A collection of artworks, which is thought to be worth up to £100m, has been donated to the Tate and the National Gallery.
British art collector Simon Sainsbury, who died last year, bequeathed 18 paintings from artists including Claude Monet, Paul Gauguin and Lucian Freud.
Simon Sainsbury (1930-2006) was the great-grandson of John James Sainsbury and his wife Mary Ann Staples, the original founders of Sainsbury's.
The Tate will exhibit the 18 donated paintings in a show next summer before five are handed over to the National Gallery.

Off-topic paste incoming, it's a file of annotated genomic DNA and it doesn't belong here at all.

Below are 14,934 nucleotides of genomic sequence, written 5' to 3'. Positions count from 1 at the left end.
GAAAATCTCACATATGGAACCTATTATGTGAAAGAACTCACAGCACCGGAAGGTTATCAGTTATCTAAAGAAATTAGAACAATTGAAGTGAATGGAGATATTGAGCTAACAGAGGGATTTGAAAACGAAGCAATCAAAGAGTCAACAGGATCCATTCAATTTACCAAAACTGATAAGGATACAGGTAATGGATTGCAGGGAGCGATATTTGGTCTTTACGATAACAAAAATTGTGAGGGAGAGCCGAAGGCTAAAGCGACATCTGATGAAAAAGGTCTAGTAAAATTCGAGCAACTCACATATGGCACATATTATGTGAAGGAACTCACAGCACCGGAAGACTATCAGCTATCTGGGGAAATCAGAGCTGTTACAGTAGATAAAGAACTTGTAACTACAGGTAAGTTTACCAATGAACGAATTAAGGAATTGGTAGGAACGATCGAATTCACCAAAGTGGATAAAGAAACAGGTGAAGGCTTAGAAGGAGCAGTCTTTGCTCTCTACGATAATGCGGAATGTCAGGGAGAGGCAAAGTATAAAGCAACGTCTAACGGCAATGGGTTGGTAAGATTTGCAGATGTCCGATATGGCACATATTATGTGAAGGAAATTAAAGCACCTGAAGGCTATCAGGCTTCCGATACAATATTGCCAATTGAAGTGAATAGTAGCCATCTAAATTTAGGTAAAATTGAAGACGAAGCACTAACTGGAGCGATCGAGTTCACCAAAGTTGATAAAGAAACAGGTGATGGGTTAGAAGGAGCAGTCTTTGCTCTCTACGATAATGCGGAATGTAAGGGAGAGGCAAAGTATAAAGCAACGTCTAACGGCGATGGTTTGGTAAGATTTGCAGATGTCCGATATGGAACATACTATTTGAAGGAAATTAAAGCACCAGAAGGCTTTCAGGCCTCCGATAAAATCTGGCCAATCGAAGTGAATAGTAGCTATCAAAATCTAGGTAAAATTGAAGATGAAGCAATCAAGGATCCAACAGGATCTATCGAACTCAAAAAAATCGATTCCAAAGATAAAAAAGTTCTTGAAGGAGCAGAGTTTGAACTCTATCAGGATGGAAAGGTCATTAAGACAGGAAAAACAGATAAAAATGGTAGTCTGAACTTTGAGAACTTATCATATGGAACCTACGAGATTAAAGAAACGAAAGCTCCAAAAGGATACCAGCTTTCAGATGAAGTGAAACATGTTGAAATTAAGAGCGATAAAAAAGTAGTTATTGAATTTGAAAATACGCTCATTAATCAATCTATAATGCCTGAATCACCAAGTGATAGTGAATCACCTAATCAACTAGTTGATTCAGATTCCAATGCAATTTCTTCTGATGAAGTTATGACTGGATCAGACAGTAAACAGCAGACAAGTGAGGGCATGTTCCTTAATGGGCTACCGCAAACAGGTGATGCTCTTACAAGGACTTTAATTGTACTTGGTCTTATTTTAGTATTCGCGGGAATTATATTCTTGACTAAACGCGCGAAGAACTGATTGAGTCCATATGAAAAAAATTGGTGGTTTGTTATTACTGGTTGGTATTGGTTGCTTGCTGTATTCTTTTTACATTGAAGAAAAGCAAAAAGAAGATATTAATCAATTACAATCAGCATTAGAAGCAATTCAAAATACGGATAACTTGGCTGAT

The Tate has not had a bequest on a similar scale since the 1930s and the National Gallery since the 1950s.
Tate director Nicholas Serota called it "one of the most important bequests" to the nation in the last 100 years.
Claude-Oscar Monet's Water-Lilies, Setting Sun, depicts a corner of the French Impressionist artist's water garden at Giverny.
Mr Sainsbury left an estate worth £300 million when he died in September, at the age of 76, after fighting Parkinson's disease.